He is, indeed. Jeth’s life is anything but predictable, much like the God he serves. The real Dynamo and his ultimate trainer emerge out of an excruciating mix of disaster and brokenness, which are never beyond the reach of redemption.

This story is God in your face: Who is He really? What does He ask of us?

Eleanor K. Gustafson began thinking up stories when she was five or six. When she started to read, God drew her to Himself with, yes, a story. Her fascination with story continued, but after reading early written attempts, friends and even her mother told her straight-out to stick to music as a career. She pushed manfully along, however, and began publishing both fiction and nonfiction in 1978. Dynamo is her fifth novel and builds off her lifelong love of horses. Her previous title with Whitaker House is The Stones: A Novel of the Life of King David.

A graduate of Wheaton College in Illinois, Eleanor has been actively involved in church life as a minister’s wife, teacher, musician, writer, and encourager. Additional experiences include gardening, house construction, tree farming, and parenting—all of which have helped bring color and humor to her fiction. One of her major writing goals has been to make scriptural principles understandable and relevant for today’s readers through the undeniable power of story.

Readers can find out more about Eleanor on her Web site, www.eleanorgustafson.com.

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Let’s talk about this! Grace is amazing, and it’s important we live in LivingbyGracepicgrace, forgetting what is past and moving toward that which lies ahead. And yet, I also think it’s important that we remember where we came from–who we were when Christ grabbed hold of us and where we’d be without His grace. This is humility–recognizing our utter need for God. This, my friends, is what brings us to and keeps us on our knees.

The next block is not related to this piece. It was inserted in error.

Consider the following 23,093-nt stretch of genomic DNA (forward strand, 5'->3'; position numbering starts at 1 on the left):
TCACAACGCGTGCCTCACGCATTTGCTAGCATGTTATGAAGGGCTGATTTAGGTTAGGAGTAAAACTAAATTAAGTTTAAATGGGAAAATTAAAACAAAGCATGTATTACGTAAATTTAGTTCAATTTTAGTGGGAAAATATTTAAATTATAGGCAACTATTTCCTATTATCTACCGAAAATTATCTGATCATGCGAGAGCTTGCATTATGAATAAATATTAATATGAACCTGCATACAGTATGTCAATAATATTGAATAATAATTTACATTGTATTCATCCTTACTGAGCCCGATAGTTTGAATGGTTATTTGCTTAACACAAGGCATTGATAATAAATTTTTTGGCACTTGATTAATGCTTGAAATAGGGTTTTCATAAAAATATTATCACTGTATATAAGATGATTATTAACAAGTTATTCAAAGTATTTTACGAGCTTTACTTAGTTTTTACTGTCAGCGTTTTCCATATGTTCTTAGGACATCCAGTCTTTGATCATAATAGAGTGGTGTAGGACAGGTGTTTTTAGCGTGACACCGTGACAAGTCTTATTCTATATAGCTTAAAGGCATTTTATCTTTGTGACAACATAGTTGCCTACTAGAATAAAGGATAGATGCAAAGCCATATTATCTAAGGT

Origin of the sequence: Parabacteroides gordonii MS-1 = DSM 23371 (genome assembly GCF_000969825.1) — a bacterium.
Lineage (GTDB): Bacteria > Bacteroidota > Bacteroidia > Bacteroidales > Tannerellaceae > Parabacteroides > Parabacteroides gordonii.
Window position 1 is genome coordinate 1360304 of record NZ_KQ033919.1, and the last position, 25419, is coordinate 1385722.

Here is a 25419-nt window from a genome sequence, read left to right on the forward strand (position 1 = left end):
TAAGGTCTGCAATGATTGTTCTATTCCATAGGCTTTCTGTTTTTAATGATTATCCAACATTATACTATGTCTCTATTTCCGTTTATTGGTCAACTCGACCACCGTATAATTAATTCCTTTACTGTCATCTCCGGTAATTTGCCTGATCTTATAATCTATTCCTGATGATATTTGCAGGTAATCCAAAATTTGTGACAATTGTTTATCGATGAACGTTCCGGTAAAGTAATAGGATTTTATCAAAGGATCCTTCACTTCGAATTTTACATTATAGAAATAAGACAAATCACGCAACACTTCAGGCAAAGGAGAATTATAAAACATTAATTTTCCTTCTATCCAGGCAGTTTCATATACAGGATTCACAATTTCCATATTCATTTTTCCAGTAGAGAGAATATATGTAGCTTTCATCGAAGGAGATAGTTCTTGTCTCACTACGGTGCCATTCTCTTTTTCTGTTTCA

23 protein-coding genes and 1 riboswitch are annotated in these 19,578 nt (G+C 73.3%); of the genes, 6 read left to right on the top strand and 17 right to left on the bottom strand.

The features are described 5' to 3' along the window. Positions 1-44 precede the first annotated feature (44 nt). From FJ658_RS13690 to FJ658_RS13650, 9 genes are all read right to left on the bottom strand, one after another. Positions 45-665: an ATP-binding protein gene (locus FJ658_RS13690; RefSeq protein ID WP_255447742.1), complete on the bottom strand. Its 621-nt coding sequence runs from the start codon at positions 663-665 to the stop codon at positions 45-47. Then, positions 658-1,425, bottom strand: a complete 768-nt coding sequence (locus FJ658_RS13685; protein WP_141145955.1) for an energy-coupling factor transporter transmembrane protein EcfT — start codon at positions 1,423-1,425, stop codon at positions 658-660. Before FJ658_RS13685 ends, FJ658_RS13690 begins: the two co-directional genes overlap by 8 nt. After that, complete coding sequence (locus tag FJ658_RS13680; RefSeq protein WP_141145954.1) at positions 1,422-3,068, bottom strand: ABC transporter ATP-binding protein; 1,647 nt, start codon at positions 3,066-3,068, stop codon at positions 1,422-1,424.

With my book, Beyond I Do’s release approaching, I’ve been preparing for interviews and such, and in so doing, I’ve been contemplating my past–where I was and all God’s done. It can be painful to remember the pit I’d gotten myself into, and yet, it’s also immensely beautiful because it reminds me afresh of God’s radical love, power, and grace. (You can read more about my grace-saturated journey here.)

What about you? Pause to reflect your sin in light of God’s grace. What kind of responses does it evoke? Have you had an “elephant man in the mirror” experience? If so, tell us about it. Not just that moment of self-revelation, but whatever grace God showed you after. Do you believe your experience of that grace was deepened by the revelation of your depravity? How so?

Join the conversation here, in the comments below or on Facebook at Living by Grace.

 

 

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bethlehem-star-remix-2-695143-m

I’m the queen of distraction. I easily get caught up in the tinsel and carols and cinnamon smells of the season, but this year God used a squirrel-like husband and a box of old ornaments to center me in Him and the essence of Christmas. You can read more about that crazy yet emotional morning here.

“In the beginning was the Word and the Word, and the Word was with God, and the Word was God.” John 1:1 (NIV)

Before there was time, the God-head envisioned His creation, a universe filled with radiant light as millions upon millions of stars glimmered throughout infinite space. The earth, now but a vision in the mind of God, would soon abound with life.

Ice-capped mountains would glisten in the sun and gently flowing streams would weave through flower-filled meadows. Jay Larks and Robins would fill the air with song while newborn cubs tumbled over grassy plains.

But the crown of His creation? The creature that brought a song to the Creator’s lips and tears of anguish to His face?

Man. Humans, just like you and I. People that would fight against Him at every turn and ultimate drive Him to the cross.
God made man, knowing man would betray Him. Knowing man’s rebellion would result in His death. And yet, He created humans anyway, molding flesh from a mound of earth, breathing life into a lifeless body.

The first man to be created was named Adam. In the beginning, God and Adam enjoyed sweet fellowship, an intimacy unparalleled by any other creature roaming the face of the earth. An intimacy that penetrated to the very depths of the soul.

Fear was unheard of.

Loneliness was unknown. Everything was bliss, like a melodious love song echoed in united hearts.

But then something happened and this heavenly union was shattered. The creature God had created, the creature God loved infinitely and immensely, turned on Him, and the perfect love-bond was broken.

Suddenly the child created to rest in His arms fought against Him, spurning the very love scream-924206-mthat would save Him.

In the depths of man’s heart, bitterness took root, weaving its entangling web around everything that was once good and pure and lovely.

And all the while, God watched with breaking heart, knowing the day of total restoration would come.